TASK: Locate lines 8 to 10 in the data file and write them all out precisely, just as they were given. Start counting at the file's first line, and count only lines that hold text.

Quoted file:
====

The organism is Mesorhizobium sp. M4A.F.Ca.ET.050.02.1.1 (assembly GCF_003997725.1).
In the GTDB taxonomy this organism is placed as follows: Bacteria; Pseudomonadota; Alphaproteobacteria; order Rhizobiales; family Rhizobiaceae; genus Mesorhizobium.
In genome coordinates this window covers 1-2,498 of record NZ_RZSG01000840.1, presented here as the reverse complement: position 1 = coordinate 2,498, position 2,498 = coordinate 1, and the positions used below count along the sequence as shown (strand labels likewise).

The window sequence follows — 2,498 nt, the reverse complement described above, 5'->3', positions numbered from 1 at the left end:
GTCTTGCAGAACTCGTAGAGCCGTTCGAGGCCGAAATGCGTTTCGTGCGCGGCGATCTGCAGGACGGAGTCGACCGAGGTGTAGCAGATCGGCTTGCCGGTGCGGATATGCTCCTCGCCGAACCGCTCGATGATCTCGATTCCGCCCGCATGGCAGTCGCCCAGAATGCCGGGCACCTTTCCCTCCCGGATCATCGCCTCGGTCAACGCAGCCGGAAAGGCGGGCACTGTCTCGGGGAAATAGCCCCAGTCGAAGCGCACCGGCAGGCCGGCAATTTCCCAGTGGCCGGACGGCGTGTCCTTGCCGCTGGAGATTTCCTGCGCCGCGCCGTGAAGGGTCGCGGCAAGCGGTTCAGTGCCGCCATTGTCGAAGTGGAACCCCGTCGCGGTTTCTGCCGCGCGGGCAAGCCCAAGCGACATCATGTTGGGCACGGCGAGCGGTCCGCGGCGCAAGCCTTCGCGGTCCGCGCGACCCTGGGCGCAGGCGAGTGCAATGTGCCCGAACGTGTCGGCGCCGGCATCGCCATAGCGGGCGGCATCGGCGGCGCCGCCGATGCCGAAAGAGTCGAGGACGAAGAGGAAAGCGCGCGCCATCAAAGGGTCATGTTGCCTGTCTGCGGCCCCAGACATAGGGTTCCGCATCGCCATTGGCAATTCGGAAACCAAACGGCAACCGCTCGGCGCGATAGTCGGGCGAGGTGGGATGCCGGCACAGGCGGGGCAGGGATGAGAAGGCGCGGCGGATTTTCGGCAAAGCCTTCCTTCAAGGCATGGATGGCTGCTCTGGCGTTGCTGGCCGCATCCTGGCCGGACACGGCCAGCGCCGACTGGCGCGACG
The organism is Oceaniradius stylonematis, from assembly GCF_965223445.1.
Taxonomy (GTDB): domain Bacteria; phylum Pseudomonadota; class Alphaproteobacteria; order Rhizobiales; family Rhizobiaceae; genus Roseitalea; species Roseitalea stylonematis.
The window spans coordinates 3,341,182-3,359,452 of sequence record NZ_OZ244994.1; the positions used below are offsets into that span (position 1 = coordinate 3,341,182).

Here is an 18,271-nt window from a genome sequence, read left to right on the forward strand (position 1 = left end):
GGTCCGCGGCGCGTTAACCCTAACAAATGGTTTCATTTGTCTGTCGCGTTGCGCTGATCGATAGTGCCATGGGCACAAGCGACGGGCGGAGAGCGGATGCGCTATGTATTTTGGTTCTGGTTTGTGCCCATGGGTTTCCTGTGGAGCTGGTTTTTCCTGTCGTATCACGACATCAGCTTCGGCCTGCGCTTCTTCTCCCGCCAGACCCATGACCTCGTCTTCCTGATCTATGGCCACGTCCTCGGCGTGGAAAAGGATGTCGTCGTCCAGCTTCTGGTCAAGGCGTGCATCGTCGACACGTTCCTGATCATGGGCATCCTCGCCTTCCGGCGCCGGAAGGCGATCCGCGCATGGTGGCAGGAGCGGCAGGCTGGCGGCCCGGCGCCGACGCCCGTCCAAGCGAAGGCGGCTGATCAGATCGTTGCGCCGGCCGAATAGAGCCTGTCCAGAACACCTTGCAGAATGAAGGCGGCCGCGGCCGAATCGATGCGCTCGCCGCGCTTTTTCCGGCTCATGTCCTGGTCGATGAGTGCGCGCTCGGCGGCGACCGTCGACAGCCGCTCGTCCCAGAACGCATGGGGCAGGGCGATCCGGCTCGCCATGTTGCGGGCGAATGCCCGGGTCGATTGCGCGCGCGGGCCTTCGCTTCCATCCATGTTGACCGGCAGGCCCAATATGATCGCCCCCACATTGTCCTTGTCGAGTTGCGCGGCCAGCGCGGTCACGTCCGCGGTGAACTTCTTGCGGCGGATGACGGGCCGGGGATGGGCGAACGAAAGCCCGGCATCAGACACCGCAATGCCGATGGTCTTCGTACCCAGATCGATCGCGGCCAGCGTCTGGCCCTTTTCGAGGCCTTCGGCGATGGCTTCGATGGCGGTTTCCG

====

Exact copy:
The window spans coordinates 3,341,182-3,359,452 of sequence record NZ_OZ244994.1; the positions used below are offsets into that span (position 1 = coordinate 3,341,182).

Here is an 18,271-nt window from a genome sequence, read left to right on the forward strand (position 1 = left end):
GGTCCGCGGCGCGTTAACCCTAACAAATGGTTTCATTTGTCTGTCGCGTTGCGCTGATCGATAGTGCCATGGGCACAAGCGACGGGCGGAGAGCGGATGCGCTATGTATTTTGGTTCTGGTTTGTGCCCATGGGTTTCCTGTGGAGCTGGTTTTTCCTGTCGTATCACGACATCAGCTTCGGCCTGCGCTTCTTCTCCCGCCAGACCCATGACCTCGTCTTCCTGATCTATGGCCACGTCCTCGGCGTGGAAAAGGATGTCGTCGTCCAGCTTCTGGTCAAGGCGTGCATCGTCGACACGTTCCTGATCATGGGCATCCTCGCCTTCCGGCGCCGGAAGGCGATCCGCGCATGGTGGCAGGAGCGGCAGGCTGGCGGCCCGGCGCCGACGCCCGTCCAAGCGAAGGCGGCTGATCAGATCGTTGCGCCGGCCGAATAGAGCCTGTCCAGAACACCTTGCAGAATGAAGGCGGCCGCGGCCGAATCGATGCGCTCGCCGCGCTTTTTCCGGCTCATGTCCTGGTCGATGAGTGCGCGCTCGGCGGCGACCGTCGACAGCCGCTCGTCCCAGAACGCATGGGGCAGGGCGATCCGGCTCGCCATGTTGCGGGCGAATGCCCGGGTCGATTGCGCGCGCGGGCCTTCGCTTCCATCCATGTTGACCGGCAGGCCCAATATGATCGCCCCCACATTGTCCTTGTCGAGTTGCGCGGCCAGCGCGGTCACGTCCGCGGTGAACTTCTTGCGGCGGATGACGGGCCGGGGATGGGCGAACGAAAGCCCGGCATCAGACACCGCAATGCCGATGGTCTTCGTACCCAGATCGATCGCGGCCAGCGTCTGGCCCTTTTCGAGGCCTTCGGCGATGGCTTCGATGGCGGTTTCCG